Panel urges access to criminal records at group homes

Suggestions follow killing of counselor

By Travis Andersen
Globe Staff / July 1, 2011

E-mail this article

Invalid E-mail address
Invalid E-mail address

Sending your article

Your article has been sent.

Text size +

An advisory panel, formed after a group-home resident in Revere allegedly killed his counselor in January, recommended yesterday that workers at such facilities should have access to client’s criminal records in some cases.

The recommendation was one of 17 put forward by the group, which included mental health professionals and advocates and was started after the death of Stephanie Moulton of Peabody, 25. The panel was formed to evaluate safeguards for residents and staff at mental health centers operated by, or under contract with, the state.

Moulton, who was working as a counselor at a group home run by the North Suffolk Mental Health Association, was allegedly killed inside the facility by then-resident Deshawn James Chappell, 27, who has been charged with murder.

Moulton’s family has filed a wrongful death suit against several North Suffolk executives, alleging the nonprofit had no system in place for alerting employees to potentially violent clients, among other negligent practices.

John D. Frumer, an attorney for North Suffolk, declined to comment yesterday.

Yesterday, Moulton’s mother, Kim Flynn of Peabody, 47, said she agreed with the recommendation on criminal records.

The recommendation calls for a client’s risk assessment, which the state sends to the provider, to include a report from a psychologist or psychiatrist with access to the person’s criminal history “where appropriate.’’

“That’s definitely something that should be done,’’ Flynn said. “If the [counselor] has to be able to [provide care], then they need to know what’s going on. Everybody needs to be on the same page, and that doesn’t seem to be the way it works.’’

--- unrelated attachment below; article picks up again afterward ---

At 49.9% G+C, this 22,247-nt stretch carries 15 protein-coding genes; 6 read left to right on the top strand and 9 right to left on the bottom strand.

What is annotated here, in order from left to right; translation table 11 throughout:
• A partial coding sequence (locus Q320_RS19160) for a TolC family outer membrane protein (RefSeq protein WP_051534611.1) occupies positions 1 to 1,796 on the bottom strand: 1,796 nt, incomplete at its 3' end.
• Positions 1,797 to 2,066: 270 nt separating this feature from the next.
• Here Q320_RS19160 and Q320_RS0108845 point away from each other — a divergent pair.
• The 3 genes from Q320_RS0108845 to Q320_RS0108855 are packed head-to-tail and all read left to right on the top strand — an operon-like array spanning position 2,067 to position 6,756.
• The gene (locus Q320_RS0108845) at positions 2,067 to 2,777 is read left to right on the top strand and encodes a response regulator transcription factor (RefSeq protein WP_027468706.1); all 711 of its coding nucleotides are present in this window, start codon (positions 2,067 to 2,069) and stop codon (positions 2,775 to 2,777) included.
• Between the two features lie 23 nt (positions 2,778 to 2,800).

Barbara Leadholm, commissioner of the state Department of Mental Health, said under current policy, the agency only includes information about criminal histories in the assessments if clients allow the disclosure.

When asked if the records policy might be changed, she would only say her staff is considering all recommendations.

She said the department includes information about many other factors in the assessments, including a client’s clinical history, prior hospitalizations, and “risk management issues’’ that could arise for workers.

And, she said, the majority of clients living at group homes “are very successful living in the community.’’

Other recommendations include setting coverage levels at facilities through “ongoing formal risk review’’ and providing staff with a way to “rapidly summon assistance when needed.’’

Leadholm said the agency is prepared to begin implementing some recommendations in the near future, including a call to develop safety training plans for all state providers and caregivers under contract with the state agency.

An attorney for the Moulton family, Barry Feinstein of Peabody, said safety training for workers should be expanded.

“Certainly the training should be more extensive when you’re taking these young people who are so idealistic . . . and really putting themselves in harm’s way,’’ he said.

Travis Andersen can be reached at